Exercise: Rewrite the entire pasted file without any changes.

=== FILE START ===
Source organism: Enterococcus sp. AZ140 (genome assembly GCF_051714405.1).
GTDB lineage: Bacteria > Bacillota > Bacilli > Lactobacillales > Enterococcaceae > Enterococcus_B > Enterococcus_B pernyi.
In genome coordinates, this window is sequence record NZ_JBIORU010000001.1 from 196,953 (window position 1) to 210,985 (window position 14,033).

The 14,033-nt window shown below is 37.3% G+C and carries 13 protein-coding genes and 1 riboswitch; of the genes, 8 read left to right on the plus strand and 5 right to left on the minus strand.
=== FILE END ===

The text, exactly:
Source organism: Enterococcus sp. AZ140 (genome assembly GCF_051714405.1).
GTDB lineage: Bacteria > Bacillota > Bacilli > Lactobacillales > Enterococcaceae > Enterococcus_B > Enterococcus_B pernyi.
In genome coordinates, this window is sequence record NZ_JBIORU010000001.1 from 196,953 (window position 1) to 210,985 (window position 14,033).

The 14,033-nt window shown below is 37.3% G+C and carries 13 protein-coding genes and 1 riboswitch; of the genes, 8 read left to right on the plus strand and 5 right to left on the minus strand.